Assuming, however, that Giraffe works, what does it mean for Tesco shareholders?
Put into context, the £48.6m purchase price is roughly a quarter of worldwide daily turnover, about 40 per cent of one day’s sales in the UK. It is not a big idea in the way that Clubcard revolutionised group sales. But neither is it a risk such as setting up the Fresh’n’Easy chain in the United States. This has swallowed up a billion or so after five years in operation and still to show a profit – it is hoped it will go into the black in 2014.
Even if Tesco doubles or trebles profits at Giraffe, it will barely register – Giraffe will have to be profitable at its current rate for 250 years to make up for the Fresh’n’Easy losses.
Instead, think of Tesco as a tobacco company without the toxic product. Tobacco companies used to spend a fortune on advertising, market research, product development and all the other facets investors expect. Legislation, regulation and health awareness over the past four decades or so has changed all that. Instead, cigarette firms do little more than manage for decline in sales in developed countries and push the product at relatively low cost in other locations. It has proved remarkably profitable with the sector a superstar since the end of the dotcom boom.
Tesco has now reached the level where the main options are either managing for decline or managing for something new. Assuming the latter, the strategy now seems to be to accept that the concreting over of Britain with superstores is going nowhere – while the carpet-bombing of areas with Metro and Express local store formats cannot go that much further. In some areas, there are up to four Tesco local outlets within a square mile or so – and the opposition including Sainsbury’s and Waitrose have muscled in on this game. Morrisons has just announced it will join them.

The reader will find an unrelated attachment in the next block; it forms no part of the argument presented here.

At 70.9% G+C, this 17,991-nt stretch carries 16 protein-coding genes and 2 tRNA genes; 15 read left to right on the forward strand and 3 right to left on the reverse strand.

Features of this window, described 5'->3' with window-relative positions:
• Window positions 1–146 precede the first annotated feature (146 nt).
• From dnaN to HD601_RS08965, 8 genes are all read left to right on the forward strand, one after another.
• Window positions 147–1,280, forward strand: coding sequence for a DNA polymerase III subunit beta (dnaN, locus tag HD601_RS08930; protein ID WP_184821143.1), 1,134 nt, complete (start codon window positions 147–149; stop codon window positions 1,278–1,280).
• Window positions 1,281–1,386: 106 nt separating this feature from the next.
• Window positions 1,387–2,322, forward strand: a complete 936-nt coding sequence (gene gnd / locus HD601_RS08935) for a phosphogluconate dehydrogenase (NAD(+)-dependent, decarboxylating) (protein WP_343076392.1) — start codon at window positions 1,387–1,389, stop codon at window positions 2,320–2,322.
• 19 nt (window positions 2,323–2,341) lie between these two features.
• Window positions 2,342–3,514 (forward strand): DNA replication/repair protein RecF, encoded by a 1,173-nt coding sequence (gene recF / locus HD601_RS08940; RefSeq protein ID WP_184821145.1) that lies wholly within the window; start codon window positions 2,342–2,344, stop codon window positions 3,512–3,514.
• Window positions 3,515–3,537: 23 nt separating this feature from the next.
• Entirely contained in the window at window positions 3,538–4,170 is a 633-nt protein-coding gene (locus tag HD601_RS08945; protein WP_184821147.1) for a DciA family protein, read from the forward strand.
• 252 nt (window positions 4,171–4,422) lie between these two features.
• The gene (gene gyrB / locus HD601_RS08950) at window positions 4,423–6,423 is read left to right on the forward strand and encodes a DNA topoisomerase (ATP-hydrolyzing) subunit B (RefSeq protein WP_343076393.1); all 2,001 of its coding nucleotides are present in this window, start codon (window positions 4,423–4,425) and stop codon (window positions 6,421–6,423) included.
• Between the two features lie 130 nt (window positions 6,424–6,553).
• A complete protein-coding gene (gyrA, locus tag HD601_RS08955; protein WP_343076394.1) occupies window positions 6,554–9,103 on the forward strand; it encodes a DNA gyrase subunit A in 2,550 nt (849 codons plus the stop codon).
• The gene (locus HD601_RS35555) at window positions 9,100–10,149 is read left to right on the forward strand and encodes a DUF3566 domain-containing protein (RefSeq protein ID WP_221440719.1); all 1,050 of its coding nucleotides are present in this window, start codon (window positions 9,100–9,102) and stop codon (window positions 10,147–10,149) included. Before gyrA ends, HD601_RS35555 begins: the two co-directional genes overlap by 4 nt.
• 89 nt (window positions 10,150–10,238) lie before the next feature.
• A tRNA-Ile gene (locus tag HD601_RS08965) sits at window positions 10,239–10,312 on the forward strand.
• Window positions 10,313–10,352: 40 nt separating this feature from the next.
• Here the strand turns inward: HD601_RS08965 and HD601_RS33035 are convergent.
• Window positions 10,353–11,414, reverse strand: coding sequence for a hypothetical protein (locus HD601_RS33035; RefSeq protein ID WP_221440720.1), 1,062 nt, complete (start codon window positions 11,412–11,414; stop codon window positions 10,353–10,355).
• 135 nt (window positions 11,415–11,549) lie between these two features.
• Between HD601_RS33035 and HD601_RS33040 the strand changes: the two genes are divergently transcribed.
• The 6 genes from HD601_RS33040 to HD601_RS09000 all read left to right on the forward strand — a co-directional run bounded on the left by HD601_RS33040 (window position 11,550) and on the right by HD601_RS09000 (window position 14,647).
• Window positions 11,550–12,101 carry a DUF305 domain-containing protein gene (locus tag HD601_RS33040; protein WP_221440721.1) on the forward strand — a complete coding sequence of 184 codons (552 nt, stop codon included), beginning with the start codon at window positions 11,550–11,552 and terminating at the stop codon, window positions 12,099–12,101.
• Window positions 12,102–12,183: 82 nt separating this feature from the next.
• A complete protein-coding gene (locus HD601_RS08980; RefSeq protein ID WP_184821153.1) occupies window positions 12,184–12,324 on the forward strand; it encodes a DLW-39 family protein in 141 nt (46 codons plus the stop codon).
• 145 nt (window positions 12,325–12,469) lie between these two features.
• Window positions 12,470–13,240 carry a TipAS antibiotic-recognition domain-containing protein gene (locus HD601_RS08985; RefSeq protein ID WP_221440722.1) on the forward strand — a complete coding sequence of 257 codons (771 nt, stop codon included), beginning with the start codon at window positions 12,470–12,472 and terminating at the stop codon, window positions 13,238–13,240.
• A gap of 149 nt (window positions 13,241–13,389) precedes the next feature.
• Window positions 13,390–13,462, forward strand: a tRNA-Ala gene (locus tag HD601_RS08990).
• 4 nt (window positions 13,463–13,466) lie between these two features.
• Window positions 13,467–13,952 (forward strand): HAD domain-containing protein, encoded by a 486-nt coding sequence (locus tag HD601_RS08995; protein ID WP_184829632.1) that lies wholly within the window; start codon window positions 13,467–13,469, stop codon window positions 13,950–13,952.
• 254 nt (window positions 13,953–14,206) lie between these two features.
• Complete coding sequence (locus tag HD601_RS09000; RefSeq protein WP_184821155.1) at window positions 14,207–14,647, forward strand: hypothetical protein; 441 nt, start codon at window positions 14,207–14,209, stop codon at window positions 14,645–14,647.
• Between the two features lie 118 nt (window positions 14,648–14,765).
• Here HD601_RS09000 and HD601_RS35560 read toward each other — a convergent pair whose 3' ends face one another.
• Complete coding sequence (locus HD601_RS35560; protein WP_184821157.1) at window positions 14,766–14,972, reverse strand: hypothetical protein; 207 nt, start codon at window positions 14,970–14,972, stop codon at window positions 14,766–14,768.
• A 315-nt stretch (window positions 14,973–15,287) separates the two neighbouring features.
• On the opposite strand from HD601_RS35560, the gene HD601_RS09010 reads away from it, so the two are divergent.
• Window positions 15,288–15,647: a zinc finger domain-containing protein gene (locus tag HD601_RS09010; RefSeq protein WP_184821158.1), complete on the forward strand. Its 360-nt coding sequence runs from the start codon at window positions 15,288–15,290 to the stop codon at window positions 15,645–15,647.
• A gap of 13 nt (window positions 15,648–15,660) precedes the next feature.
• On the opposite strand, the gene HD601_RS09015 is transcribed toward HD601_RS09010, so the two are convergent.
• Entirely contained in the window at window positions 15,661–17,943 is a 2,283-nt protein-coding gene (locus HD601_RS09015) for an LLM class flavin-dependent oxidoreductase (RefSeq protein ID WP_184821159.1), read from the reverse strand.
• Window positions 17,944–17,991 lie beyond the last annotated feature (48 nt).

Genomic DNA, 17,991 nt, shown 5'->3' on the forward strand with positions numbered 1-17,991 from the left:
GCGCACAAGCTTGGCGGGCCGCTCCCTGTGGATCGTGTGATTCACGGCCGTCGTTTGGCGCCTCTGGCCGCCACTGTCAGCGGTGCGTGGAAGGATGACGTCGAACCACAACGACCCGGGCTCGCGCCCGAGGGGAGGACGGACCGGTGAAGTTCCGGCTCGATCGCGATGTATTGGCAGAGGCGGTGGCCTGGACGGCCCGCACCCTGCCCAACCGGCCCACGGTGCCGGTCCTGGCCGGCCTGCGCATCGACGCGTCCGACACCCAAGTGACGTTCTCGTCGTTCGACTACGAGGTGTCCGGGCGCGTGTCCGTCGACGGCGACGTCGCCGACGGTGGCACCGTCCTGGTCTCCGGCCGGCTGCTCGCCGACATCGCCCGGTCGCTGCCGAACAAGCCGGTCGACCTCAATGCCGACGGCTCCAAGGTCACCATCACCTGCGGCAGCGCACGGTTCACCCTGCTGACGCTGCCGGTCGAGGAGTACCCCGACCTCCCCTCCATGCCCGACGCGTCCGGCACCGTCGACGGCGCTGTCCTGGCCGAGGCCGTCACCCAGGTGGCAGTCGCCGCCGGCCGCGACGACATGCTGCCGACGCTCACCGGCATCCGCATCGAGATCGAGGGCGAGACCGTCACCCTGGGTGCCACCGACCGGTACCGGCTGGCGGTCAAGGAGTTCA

So Tesco finds itself with a lot of spare space in its large stores and a lot of cash but with no ground breaking model – little has come so far of its move into retail banking. A solution could be for Tesco to seek growth (or at least prevent decline) by turning itself into a mix of investment bank, private equity investment trust, and property owner.
It has loads of easy to develop space in retail parks. Some of this will become Giraffe outlets. If it can offload a part of each superstore into a Giraffe and earn the profit margins these restaurants have so far reported, it could be a more profitable use of those square metres than leaving it to low margin non-food – its F & F clothes brand has failed to set the world alight in the same way as Primark or rival Asda’s George. If it can then use that model many times over, it could solve its surplus space problem.
This could be what Tesco is really doing – although if its stated ambition of using Giraffe to ensure customers stay on site longer and spend more works, then it gains twice over.
As Apple’s gravitational share price collapse since it became the biggest stock market firm in the world early last autumn shows, nothing is forever in finance.
The pressures on Tesco are such that its historical expansion model now has little traction. Stakes in foodie brands such as Giraffe, Harris + Hoole and Euphorium may only be the start of this move to a portfolio strategy. Expect other similar purchases – and remember that all these are concepts which so far no one can put online. The Guardian’s Zoe Williams even applauded the deal for being child centric.
Not even Silicon Valley/Roundabout has found a way of delivering coffee shops or restaurants for better off mums to chat with their friends via a broadband connection.